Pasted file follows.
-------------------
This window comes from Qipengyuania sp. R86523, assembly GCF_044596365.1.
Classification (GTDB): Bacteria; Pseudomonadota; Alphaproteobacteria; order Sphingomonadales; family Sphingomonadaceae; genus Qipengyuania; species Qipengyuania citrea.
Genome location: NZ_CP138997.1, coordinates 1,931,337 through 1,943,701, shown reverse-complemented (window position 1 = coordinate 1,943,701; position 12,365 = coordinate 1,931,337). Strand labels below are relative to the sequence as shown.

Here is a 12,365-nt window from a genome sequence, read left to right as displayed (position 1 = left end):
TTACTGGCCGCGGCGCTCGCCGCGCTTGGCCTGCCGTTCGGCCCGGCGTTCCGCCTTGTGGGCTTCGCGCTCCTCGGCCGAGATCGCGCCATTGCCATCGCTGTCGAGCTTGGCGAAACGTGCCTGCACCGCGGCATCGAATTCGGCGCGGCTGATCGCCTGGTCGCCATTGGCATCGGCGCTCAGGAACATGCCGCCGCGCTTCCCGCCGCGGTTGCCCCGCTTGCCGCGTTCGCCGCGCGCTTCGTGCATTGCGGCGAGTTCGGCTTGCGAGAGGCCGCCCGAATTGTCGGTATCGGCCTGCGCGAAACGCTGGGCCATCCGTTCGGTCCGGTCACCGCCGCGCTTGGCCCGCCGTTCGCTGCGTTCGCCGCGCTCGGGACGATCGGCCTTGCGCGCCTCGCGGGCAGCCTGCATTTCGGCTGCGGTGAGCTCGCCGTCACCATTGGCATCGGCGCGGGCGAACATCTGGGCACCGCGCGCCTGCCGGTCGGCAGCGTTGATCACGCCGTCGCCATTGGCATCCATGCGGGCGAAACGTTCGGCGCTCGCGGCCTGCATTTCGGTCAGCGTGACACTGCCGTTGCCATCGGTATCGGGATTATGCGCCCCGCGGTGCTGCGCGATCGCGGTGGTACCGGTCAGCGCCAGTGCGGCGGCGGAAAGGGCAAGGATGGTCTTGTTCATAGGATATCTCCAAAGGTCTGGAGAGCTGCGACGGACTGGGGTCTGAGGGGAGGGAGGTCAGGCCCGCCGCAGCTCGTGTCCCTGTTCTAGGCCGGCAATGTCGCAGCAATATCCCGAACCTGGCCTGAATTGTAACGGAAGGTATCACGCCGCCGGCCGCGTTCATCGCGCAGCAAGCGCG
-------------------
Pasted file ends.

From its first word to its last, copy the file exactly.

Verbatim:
This window comes from Qipengyuania sp. R86523, assembly GCF_044596365.1.
Classification (GTDB): Bacteria; Pseudomonadota; Alphaproteobacteria; order Sphingomonadales; family Sphingomonadaceae; genus Qipengyuania; species Qipengyuania citrea.
Genome location: NZ_CP138997.1, coordinates 1,931,337 through 1,943,701, shown reverse-complemented (window position 1 = coordinate 1,943,701; position 12,365 = coordinate 1,931,337). Strand labels below are relative to the sequence as shown.

Here is a 12,365-nt window from a genome sequence, read left to right as displayed (position 1 = left end):
TTACTGGCCGCGGCGCTCGCCGCGCTTGGCCTGCCGTTCGGCCCGGCGTTCCGCCTTGTGGGCTTCGCGCTCCTCGGCCGAGATCGCGCCATTGCCATCGCTGTCGAGCTTGGCGAAACGTGCCTGCACCGCGGCATCGAATTCGGCGCGGCTGATCGCCTGGTCGCCATTGGCATCGGCGCTCAGGAACATGCCGCCGCGCTTCCCGCCGCGGTTGCCCCGCTTGCCGCGTTCGCCGCGCGCTTCGTGCATTGCGGCGAGTTCGGCTTGCGAGAGGCCGCCCGAATTGTCGGTATCGGCCTGCGCGAAACGCTGGGCCATCCGTTCGGTCCGGTCACCGCCGCGCTTGGCCCGCCGTTCGCTGCGTTCGCCGCGCTCGGGACGATCGGCCTTGCGCGCCTCGCGGGCAGCCTGCATTTCGGCTGCGGTGAGCTCGCCGTCACCATTGGCATCGGCGCGGGCGAACATCTGGGCACCGCGCGCCTGCCGGTCGGCAGCGTTGATCACGCCGTCGCCATTGGCATCCATGCGGGCGAAACGTTCGGCGCTCGCGGCCTGCATTTCGGTCAGCGTGACACTGCCGTTGCCATCGGTATCGGGATTATGCGCCCCGCGGTGCTGCGCGATCGCGGTGGTACCGGTCAGCGCCAGTGCGGCGGCGGAAAGGGCAAGGATGGTCTTGTTCATAGGATATCTCCAAAGGTCTGGAGAGCTGCGACGGACTGGGGTCTGAGGGGAGGGAGGTCAGGCCCGCCGCAGCTCGTGTCCCTGTTCTAGGCCGGCAATGTCGCAGCAATATCCCGAACCTGGCCTGAATTGTAACGGAAGGTATCACGCCGCCGGCCGCGTTCATCGCGCAGCAAGCGCG